Foreigners Still Buying US Assets
Today the US Treasury released the latest statistics on international capital flows into the US, covering the month of November 2003. It shows a few interesting and surprising things.
1. Foreign private firms and individuals increased their purchases of US stocks and bonds in November. In fact, through Nov 2003 private net purchases of stocks and bonds totaled $575bn, up from $511bn in 2002. This surprises me, since I expected that the falling dollar was in response to weak private foreign demand for US assets. However, foreigners were still gobbling up US stocks and bonds in November. This suggests that the fall in the dollar may be due more to speculative activity in short-term investments rather than due to a major shift in long-term investor sentiment.
2. Foreign central banks continued accumulating US government bonds, buying a net of about $19bn during November. However, nearly all of this is accounted for by Japan alone. Japan’s central bank now owns over $525bn worth of US government bonds, up from about $385bn at the beginning of the year. (See chart below.) This is a stunningly massive quantity of US government bonds under the control of one institution. Good thing they’re on our side.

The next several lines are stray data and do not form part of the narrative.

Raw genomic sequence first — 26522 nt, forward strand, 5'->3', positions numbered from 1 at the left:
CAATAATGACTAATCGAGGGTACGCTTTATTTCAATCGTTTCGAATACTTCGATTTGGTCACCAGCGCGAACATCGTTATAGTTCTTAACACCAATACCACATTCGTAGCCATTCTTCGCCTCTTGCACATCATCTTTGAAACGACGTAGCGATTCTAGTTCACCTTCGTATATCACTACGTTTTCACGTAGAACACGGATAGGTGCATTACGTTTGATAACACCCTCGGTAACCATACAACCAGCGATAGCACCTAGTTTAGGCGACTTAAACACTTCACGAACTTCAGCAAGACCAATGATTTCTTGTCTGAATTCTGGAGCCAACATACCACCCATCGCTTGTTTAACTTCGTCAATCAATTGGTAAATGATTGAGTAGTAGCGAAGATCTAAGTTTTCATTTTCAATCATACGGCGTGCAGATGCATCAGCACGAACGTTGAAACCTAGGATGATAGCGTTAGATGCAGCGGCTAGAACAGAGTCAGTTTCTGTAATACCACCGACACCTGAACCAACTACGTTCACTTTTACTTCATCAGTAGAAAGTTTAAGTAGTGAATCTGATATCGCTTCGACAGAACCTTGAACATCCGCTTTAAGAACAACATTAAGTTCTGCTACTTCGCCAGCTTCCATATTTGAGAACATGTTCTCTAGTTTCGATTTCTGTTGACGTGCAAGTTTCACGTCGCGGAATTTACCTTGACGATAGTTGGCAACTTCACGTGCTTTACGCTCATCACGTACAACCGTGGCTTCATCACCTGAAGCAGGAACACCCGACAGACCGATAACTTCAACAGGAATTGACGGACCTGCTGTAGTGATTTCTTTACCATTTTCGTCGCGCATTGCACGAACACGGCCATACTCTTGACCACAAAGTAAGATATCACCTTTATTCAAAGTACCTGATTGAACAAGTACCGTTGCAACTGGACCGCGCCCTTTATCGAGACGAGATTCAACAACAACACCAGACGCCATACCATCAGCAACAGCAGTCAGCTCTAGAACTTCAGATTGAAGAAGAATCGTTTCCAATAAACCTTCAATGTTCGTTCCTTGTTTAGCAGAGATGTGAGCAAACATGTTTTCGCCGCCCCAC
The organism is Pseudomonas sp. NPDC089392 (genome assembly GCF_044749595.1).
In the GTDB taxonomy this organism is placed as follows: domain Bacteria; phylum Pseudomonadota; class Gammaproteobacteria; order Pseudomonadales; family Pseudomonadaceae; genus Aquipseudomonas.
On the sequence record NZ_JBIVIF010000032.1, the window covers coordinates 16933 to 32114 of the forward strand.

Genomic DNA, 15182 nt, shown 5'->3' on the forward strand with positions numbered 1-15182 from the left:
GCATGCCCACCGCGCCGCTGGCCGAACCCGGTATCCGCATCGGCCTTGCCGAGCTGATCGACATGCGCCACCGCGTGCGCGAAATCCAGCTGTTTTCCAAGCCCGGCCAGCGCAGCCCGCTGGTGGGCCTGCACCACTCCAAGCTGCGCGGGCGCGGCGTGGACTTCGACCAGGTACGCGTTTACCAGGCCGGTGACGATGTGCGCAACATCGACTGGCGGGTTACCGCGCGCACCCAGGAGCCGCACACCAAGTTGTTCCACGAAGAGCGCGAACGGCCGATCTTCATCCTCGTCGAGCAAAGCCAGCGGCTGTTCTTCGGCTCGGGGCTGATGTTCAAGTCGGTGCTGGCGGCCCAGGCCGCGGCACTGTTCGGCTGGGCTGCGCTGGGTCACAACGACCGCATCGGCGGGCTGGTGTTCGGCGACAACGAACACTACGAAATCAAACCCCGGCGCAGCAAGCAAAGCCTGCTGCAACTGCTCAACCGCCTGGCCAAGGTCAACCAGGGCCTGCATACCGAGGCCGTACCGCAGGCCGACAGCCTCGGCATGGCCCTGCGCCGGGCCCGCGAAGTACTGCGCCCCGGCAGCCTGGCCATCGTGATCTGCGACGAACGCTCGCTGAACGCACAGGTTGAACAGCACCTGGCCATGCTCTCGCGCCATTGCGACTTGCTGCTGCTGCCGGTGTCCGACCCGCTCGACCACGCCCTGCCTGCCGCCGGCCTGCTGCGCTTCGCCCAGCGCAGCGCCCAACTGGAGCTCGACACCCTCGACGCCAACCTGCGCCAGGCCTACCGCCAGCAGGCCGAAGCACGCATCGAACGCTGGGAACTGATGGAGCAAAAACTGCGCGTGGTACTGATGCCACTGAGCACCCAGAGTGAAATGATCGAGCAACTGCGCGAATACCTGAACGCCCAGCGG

3. China’s central bank has not been accumulating large amounts of long-term US government bonds – contrary to what I expected, given their massive increase in foreign reserves. Together, China and Hong Kong have only added about $30bn in US government bonds to their portfolio this year. (Again, see chart below.) This creates a bit of a puzzle: where is China putting all of their dollars, if not in US government bonds? Is it all in short-term assets such as cash and T-bills?
It’s an interesting report. I need to take a closer look at it and think about it some more, but my preliminary conclusions are to be less worried about a significant drop-off in the willingness of private foreigners to lend in the US right now, to be more perplexed about China’s reserves, and to be more sanguine about the possibility of a huge sell-off in US government bonds this year, since I think Japan is much less likely to do that than China would be.